It turns out that the success of Trailer Trash Barbie was indeed the fact that it was a Barbie. After Paul Montwillo (doing business under the name Paul Hansen) and his business partner, William Tull, settled a lawsuit Mattel brought in 1997 against them for their sale of Barbie dolls turned into “Trailer Trash Barbie,” “Hooker Barbie” and the like, they started a business making trailer trash-themed dolls that weren’t based on Barbie. The business was an abysmal failure and, as one could have predicted, the two turned on each other.
Tull and Montwillo had formed a new company for the new dolls, a partnership that was converted into a limited liability company of which both were managing members. Tull was in charge of business affairs, sales, distribution and manufacturing. Montwillo was in charge of design and advertising of the product line, including product design and packaging. Upon dissolution of the company (triggered by Montwillo’s personal bankruptcy), Tull claimed to own the copyrights in the five dolls created by Montwillo for the new business as satisfaction of a company debt owed to him. Montwillo claimed that he was the owner of the copyrights in the doll designs.
The district court’s decision on summary judgment is most remarkable for the weakness of the advocacy and reasoning. The court held that the doll designs were not works made for hire under Section 101 of the Copyright Act, which defines a work made for hire as “a work prepared by an employee within the scope of his or her employment.” (Emphasis in decision). Tull admitted in a Request for Admission that Montwillo “was never an employee” of the company. The court therefore stated, “Here, it is undisputed that plaintiff was not an ’employee’ of [the company]. Defendants have not cited any cases applying the ‘work for hire’ doctrine to a non-employee, and the Court is not aware of any such authority. In the absence of any such authority, and because the statute defines a ‘work for hire’ as ‘a work prepared by an employee . . . ‘, the Court finds that the ‘work for hire’ doctrine is inapplicable.” Note that the Court doesn’t even get the name of the doctrine right; it is correctly “work made for hire,” not “work for hire.”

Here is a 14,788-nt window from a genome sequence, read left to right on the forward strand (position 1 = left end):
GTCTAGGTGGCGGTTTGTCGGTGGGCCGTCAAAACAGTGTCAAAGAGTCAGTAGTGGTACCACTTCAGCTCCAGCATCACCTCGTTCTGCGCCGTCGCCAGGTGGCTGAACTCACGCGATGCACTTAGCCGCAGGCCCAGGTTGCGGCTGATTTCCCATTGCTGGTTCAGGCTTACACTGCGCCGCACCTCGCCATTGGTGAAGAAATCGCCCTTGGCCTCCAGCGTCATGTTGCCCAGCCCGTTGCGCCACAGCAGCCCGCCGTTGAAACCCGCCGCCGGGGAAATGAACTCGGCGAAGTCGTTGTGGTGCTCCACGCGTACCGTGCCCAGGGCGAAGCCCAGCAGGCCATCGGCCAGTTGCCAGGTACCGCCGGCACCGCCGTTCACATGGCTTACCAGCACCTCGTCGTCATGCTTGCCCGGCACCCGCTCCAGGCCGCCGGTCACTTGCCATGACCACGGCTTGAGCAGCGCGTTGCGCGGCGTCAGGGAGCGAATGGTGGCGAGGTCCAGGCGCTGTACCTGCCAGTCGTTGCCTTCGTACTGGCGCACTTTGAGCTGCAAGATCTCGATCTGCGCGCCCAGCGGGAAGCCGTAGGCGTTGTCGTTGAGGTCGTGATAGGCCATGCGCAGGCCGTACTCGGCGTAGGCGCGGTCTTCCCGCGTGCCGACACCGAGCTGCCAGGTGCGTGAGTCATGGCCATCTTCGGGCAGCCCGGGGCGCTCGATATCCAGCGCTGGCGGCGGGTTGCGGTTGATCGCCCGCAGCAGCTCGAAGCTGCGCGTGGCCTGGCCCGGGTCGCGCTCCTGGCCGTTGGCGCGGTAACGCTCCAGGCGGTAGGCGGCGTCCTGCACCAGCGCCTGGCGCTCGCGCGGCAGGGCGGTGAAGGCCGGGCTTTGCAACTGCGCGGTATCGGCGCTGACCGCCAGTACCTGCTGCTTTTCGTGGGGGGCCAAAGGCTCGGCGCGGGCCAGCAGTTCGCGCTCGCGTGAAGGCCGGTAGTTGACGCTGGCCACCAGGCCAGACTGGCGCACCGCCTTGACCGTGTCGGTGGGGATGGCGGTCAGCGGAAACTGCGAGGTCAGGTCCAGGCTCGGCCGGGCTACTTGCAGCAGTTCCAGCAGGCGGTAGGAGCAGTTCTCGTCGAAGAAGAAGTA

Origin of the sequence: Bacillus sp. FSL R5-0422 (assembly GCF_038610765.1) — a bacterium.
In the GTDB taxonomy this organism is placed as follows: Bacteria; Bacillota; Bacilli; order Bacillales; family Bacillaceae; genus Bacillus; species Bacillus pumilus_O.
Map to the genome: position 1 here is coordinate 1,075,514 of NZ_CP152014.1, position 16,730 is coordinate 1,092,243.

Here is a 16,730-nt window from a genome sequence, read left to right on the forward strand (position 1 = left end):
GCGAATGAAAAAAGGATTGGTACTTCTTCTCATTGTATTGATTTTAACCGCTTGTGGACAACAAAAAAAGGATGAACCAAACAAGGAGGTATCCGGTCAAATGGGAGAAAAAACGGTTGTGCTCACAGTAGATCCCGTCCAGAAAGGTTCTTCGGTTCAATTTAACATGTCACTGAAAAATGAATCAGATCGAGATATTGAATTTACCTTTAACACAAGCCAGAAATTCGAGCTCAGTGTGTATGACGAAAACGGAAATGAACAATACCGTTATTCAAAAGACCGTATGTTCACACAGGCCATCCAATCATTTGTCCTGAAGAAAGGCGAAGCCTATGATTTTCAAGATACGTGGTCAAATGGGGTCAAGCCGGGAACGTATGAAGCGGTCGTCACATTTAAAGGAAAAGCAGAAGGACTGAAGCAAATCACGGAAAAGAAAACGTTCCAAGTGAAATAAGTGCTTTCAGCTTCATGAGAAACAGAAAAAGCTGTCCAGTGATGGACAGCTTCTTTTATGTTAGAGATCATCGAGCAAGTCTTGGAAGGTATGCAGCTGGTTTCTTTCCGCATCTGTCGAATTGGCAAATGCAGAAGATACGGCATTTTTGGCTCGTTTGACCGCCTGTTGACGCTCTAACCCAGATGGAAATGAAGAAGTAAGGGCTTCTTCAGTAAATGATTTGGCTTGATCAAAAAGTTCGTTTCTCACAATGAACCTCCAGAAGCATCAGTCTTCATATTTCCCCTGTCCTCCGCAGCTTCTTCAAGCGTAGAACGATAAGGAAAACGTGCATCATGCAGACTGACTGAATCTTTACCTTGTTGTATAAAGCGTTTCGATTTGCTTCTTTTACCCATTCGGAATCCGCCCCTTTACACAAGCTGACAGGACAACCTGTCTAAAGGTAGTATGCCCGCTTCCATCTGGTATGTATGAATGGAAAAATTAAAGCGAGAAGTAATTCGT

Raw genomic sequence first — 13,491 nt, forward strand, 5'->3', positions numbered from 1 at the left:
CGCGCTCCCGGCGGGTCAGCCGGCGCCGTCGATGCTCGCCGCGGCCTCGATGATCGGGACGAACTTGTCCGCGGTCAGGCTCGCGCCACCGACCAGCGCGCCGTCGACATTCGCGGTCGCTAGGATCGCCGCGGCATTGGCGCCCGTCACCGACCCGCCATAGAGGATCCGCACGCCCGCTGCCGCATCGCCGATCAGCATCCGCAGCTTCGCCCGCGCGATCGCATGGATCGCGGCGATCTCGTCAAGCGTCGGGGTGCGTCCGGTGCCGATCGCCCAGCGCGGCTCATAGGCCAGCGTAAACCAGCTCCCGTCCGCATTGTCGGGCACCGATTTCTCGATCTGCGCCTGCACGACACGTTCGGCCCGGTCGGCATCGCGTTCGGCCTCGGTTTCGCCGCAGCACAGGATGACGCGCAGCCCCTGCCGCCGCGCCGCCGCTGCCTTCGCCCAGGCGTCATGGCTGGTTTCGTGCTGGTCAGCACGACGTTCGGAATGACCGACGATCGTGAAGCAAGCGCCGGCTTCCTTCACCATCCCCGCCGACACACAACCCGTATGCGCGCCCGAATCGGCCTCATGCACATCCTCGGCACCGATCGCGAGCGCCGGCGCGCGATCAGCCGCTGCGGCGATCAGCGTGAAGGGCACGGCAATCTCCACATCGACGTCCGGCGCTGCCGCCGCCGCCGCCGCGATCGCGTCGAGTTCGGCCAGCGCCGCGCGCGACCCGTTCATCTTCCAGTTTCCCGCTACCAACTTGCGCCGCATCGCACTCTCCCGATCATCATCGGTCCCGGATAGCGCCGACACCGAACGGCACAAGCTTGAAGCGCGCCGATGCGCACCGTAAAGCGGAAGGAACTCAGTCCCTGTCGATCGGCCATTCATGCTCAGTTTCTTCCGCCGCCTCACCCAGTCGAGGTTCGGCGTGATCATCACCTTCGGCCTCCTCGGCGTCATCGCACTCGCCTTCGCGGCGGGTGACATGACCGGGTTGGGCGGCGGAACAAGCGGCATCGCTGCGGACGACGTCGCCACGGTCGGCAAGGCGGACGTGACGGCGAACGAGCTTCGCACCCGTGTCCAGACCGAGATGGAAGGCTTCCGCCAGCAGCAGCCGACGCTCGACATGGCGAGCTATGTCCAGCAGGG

The reasoning is nonsensical; of course one would not apply a statute about an employee to a non-employee, but the question is “what is an employee?” The Court and the parties must not have searched very hard to have missed the Supreme Court’s authority on this very point in Community for Creative Non-Violence v. Reid, 490 U.S. 730 (1989). CCNV held that whether a person is an employee is a matter of the common law of agency, with 13 factors to consider. Surely a managing member of a limited liability company whose responsibility was the design of the dolls might fall into the “employee” category as defined by CCNV, or at least Tull deserved a passing mention of the 13 factors in the decision. Indeed there was his admission that Montwillo was not an employee, but Montwillo had also stated in his bankruptcy petition that he did not own any “patents, copyrights, [or] other intellectual property,” and he had designed the packaging for the dolls that listed the LLC, not himself, as the copyright owner in the copyright notice. Certainly whether the dolls were works made for hire could not be so easily decided on summary judgment.
Case is Montwillo v. Tull, 2008 WL 2264574, No. C 07-3947 SI (N.D.Cal. June 2, 2008).